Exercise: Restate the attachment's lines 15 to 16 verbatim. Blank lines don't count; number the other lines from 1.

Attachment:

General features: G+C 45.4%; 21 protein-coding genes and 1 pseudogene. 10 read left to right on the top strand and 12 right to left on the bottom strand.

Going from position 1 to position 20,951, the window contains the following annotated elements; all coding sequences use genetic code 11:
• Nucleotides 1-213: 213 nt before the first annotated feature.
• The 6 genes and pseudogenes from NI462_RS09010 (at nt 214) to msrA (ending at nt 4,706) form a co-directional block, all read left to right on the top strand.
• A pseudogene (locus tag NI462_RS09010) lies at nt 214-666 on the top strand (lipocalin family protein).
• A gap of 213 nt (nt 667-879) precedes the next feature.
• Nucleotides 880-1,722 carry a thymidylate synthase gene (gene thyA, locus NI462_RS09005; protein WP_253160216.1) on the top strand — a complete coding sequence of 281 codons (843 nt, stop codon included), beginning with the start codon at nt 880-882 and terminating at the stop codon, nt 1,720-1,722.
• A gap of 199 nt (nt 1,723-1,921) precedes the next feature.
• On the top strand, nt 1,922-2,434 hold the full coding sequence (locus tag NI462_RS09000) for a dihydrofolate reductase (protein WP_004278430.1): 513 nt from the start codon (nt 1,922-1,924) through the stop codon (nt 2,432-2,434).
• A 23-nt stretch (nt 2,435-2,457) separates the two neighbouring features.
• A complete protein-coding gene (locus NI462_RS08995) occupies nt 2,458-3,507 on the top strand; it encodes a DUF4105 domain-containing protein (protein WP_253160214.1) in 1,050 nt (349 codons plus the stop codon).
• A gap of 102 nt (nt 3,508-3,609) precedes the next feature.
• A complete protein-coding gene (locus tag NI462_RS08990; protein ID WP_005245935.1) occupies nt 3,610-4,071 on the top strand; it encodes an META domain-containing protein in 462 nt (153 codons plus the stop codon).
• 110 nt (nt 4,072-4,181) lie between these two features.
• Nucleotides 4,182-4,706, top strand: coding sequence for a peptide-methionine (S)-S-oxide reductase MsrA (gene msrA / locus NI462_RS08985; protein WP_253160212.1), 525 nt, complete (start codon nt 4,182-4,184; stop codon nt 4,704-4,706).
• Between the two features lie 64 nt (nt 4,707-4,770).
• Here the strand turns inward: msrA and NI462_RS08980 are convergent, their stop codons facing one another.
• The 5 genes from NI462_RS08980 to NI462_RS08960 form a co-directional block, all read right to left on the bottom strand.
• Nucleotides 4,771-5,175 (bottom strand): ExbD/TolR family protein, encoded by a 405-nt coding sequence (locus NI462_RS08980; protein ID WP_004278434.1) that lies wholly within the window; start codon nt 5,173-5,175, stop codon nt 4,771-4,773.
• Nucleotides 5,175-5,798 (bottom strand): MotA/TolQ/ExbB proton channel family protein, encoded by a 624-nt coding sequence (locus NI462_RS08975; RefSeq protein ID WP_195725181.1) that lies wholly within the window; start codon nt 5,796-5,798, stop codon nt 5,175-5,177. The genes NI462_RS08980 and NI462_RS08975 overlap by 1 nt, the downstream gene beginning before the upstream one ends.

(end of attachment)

• Nucleotides 4,182-4,706, top strand: coding sequence for a peptide-methionine (S)-S-oxide reductase MsrA (gene msrA / locus NI462_RS08985; protein WP_253160212.1), 525 nt, complete (start codon nt 4,182-4,184; stop codon nt 4,704-4,706).
• Between the two features lie 64 nt (nt 4,707-4,770).